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Ongoing platform maintenance

Daily maintenance checklist

The tasks on this checklist should be performed each day.

PR as you go

If you see a way to make this checklist better, just submit a PR to the cg-site repo for content/docs/ops/maintenance-list.md

Review and respond to alerts

  • Review all alerts on Prometheus (requires the VPN).
  • Review all production smoke tests to ensure they are passing.

Investigate open alerts

  • Use our guides for reviewing cloud.gov alerts (prometheus for alert descriptions, links to the relevant rules, and starting points for reviewing each type of alert.
  • Was the alert caused by known maintenance or testing in dev environments? Check with other members of the cloud.gov team if you can’t determine the source.
  • Is this a recurring alert? Search alert history to determine how frequently it is occuring and what event may have started its firing.
  • Should the underlying condition have caused an alert? Alerts should only be raised when they’re something we need to remediate.

Is the alert a real issue?

If the alert may indicate a security issue follow the Security Incident Response Guide , otherwise work to remediate its cause.

Is the alert a false-positive?

If the alert can be tuned to reduce the number of false-positives with less than two hours of work, do it. If more work is required to tune the alert, add a card to capture the work that needs to be done or +1 an existing card if one already exists for tuning the alert.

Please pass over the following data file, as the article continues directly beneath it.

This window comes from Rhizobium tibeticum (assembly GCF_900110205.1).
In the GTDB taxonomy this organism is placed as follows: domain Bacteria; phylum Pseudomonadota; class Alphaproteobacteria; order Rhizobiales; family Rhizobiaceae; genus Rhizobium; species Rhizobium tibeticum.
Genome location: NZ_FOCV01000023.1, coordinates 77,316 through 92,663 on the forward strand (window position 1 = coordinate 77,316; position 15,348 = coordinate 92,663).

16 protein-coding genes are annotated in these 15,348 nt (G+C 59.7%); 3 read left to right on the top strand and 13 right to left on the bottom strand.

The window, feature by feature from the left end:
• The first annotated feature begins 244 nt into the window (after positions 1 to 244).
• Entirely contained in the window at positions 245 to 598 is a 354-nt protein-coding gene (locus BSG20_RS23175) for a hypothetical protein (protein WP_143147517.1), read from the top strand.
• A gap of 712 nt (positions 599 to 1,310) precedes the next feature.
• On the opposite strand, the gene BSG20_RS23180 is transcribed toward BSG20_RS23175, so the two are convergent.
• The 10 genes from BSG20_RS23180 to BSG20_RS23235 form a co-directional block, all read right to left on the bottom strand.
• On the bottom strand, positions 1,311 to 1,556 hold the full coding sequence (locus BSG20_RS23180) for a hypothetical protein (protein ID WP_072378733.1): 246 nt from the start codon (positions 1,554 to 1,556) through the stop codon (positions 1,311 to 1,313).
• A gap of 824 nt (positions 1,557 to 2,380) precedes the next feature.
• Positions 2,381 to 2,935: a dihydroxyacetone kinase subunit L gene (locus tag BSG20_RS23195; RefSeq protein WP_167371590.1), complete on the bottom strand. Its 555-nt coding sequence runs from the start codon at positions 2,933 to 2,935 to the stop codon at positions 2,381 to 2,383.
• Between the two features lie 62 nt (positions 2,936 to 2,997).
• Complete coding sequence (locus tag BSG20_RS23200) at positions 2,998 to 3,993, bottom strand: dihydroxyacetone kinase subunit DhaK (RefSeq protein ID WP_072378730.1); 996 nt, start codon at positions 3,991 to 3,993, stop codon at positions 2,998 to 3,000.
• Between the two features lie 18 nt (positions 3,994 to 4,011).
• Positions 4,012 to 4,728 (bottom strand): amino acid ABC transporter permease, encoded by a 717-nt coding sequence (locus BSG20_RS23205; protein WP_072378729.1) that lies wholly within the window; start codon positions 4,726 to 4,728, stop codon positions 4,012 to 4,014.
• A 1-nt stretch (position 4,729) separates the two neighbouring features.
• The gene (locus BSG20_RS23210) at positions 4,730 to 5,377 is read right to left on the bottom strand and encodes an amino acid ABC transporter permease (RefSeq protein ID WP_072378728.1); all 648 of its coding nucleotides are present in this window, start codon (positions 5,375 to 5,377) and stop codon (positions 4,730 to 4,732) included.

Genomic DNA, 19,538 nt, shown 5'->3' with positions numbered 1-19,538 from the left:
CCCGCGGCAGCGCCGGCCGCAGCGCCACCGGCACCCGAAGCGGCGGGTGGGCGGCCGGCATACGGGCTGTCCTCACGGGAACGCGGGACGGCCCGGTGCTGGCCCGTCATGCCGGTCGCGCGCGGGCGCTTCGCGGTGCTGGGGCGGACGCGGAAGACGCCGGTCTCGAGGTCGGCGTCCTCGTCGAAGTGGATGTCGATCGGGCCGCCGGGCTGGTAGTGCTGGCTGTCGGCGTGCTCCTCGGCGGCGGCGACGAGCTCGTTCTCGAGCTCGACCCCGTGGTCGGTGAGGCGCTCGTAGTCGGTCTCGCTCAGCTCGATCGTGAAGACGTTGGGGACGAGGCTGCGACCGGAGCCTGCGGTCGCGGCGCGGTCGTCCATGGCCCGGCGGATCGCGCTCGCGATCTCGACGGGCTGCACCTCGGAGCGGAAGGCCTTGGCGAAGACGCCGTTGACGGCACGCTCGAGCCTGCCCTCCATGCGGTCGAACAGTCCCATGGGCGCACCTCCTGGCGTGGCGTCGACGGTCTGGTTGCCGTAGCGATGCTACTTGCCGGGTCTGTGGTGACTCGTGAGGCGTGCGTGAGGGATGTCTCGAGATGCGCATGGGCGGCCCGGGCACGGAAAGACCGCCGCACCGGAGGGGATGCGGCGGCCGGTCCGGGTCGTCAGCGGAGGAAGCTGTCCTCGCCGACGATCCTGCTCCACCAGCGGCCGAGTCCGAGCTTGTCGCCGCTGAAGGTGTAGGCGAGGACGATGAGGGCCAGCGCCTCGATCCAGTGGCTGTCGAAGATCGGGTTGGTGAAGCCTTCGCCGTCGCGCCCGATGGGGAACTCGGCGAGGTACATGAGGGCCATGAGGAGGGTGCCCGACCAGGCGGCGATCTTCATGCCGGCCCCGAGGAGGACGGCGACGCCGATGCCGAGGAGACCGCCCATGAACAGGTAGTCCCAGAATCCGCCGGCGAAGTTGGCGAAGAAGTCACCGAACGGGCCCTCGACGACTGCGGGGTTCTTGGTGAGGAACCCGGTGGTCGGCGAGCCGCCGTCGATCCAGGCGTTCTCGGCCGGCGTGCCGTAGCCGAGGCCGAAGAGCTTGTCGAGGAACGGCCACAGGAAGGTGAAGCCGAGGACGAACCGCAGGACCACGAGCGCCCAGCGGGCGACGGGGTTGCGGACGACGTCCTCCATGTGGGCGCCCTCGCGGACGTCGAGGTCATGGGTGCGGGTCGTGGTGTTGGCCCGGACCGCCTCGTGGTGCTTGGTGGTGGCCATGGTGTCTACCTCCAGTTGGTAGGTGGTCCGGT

Be prepared to represent support needs at the next grooming meeting to ensure that cards to fix alerts are prioritized properly.

Review open support requests

Review the “new” (yellow) and “open” (red) Zendesk tickets. First-tier support (customer squad) has primary responsibility to do the work of answering these, and you serve as second-tier support providing technical expertise. You’re welcome to reply to the customer with answers if you like (choose “pending” when you submit the answer)*, but your main responsibility is to provide technical diagnoses/advice/details. The easiest way to do that is to write comments on the associated posts in #cg-supportstream. First-tier support may also ask you for pairing time to work out responses together.

See also: Detailed guidance on working with our support tools.

Support rotation

Review the detailed guide on customer support.

Weekly support tasks

Review expiring certificates

You can view a consolidated list of all expiring certificates on the Doomsday Dashboard (requires the VPN). Make note of any that are expiring within two weeks, make sure the team is aware, and plan with the team to determine who will renew the expiring certificate(s) and when.